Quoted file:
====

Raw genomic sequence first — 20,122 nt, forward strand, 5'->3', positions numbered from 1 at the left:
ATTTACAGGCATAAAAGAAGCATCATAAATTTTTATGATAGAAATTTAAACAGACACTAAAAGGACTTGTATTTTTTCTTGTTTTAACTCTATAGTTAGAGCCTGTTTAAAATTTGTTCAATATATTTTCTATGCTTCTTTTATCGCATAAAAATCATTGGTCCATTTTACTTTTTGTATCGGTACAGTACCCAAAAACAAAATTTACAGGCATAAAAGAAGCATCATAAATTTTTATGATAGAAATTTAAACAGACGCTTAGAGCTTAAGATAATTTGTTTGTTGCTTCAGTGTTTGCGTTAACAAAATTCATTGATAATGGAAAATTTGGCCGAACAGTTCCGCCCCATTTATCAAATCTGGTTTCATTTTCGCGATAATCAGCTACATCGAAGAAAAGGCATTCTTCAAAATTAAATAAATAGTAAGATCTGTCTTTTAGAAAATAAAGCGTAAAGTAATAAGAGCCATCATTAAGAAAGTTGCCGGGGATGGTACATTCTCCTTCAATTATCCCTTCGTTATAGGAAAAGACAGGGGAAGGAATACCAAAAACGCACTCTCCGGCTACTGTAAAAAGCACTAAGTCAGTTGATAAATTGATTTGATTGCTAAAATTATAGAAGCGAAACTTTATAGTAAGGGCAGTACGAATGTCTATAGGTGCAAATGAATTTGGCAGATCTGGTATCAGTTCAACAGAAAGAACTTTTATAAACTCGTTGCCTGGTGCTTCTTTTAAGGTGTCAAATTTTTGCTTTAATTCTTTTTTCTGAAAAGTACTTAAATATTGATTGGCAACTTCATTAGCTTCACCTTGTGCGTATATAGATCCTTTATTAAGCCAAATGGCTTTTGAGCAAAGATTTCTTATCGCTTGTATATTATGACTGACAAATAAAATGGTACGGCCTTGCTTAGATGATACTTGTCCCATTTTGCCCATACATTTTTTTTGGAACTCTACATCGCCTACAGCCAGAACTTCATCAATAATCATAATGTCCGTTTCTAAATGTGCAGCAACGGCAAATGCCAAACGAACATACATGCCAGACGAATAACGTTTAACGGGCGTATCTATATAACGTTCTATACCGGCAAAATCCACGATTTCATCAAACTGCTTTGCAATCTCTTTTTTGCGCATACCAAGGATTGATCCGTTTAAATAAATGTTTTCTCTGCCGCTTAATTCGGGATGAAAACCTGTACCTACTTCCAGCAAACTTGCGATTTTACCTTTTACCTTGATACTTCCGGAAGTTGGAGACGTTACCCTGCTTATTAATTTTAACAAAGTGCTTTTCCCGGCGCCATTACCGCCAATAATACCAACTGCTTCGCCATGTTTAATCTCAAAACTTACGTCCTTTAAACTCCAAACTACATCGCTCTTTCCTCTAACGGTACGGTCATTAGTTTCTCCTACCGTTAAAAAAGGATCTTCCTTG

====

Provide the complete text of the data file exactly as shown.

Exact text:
Raw genomic sequence first — 20,122 nt, forward strand, 5'->3', positions numbered from 1 at the left:
ATTTACAGGCATAAAAGAAGCATCATAAATTTTTATGATAGAAATTTAAACAGACACTAAAAGGACTTGTATTTTTTCTTGTTTTAACTCTATAGTTAGAGCCTGTTTAAAATTTGTTCAATATATTTTCTATGCTTCTTTTATCGCATAAAAATCATTGGTCCATTTTACTTTTTGTATCGGTACAGTACCCAAAAACAAAATTTACAGGCATAAAAGAAGCATCATAAATTTTTATGATAGAAATTTAAACAGACGCTTAGAGCTTAAGATAATTTGTTTGTTGCTTCAGTGTTTGCGTTAACAAAATTCATTGATAATGGAAAATTTGGCCGAACAGTTCCGCCCCATTTATCAAATCTGGTTTCATTTTCGCGATAATCAGCTACATCGAAGAAAAGGCATTCTTCAAAATTAAATAAATAGTAAGATCTGTCTTTTAGAAAATAAAGCGTAAAGTAATAAGAGCCATCATTAAGAAAGTTGCCGGGGATGGTACATTCTCCTTCAATTATCCCTTCGTTATAGGAAAAGACAGGGGAAGGAATACCAAAAACGCACTCTCCGGCTACTGTAAAAAGCACTAAGTCAGTTGATAAATTGATTTGATTGCTAAAATTATAGAAGCGAAACTTTATAGTAAGGGCAGTACGAATGTCTATAGGTGCAAATGAATTTGGCAGATCTGGTATCAGTTCAACAGAAAGAACTTTTATAAACTCGTTGCCTGGTGCTTCTTTTAAGGTGTCAAATTTTTGCTTTAATTCTTTTTTCTGAAAAGTACTTAAATATTGATTGGCAACTTCATTAGCTTCACCTTGTGCGTATATAGATCCTTTATTAAGCCAAATGGCTTTTGAGCAAAGATTTCTTATCGCTTGTATATTATGACTGACAAATAAAATGGTACGGCCTTGCTTAGATGATACTTGTCCCATTTTGCCCATACATTTTTTTTGGAACTCTACATCGCCTACAGCCAGAACTTCATCAATAATCATAATGTCCGTTTCTAAATGTGCAGCAACGGCAAATGCCAAACGAACATACATGCCAGACGAATAACGTTTAACGGGCGTATCTATATAACGTTCTATACCGGCAAAATCCACGATTTCATCAAACTGCTTTGCAATCTCTTTTTTGCGCATACCAAGGATTGATCCGTTTAAATAAATGTTTTCTCTGCCGCTTAATTCGGGATGAAAACCTGTACCTACTTCCAGCAAACTTGCGATTTTACCTTTTACCTTGATACTTCCGGAAGTTGGAGACGTTACCCTGCTTATTAATTTTAACAAAGTGCTTTTCCCGGCGCCATTACCGCCAATAATACCAACTGCTTCGCCATGTTTAATCTCAAAACTTACGTCCTTTAAACTCCAAACTACATCGCTCTTTCCTCTAACGGTACGGTCATTAGTTTCTCCTACCGTTAAAAAAGGATCTTCCTTG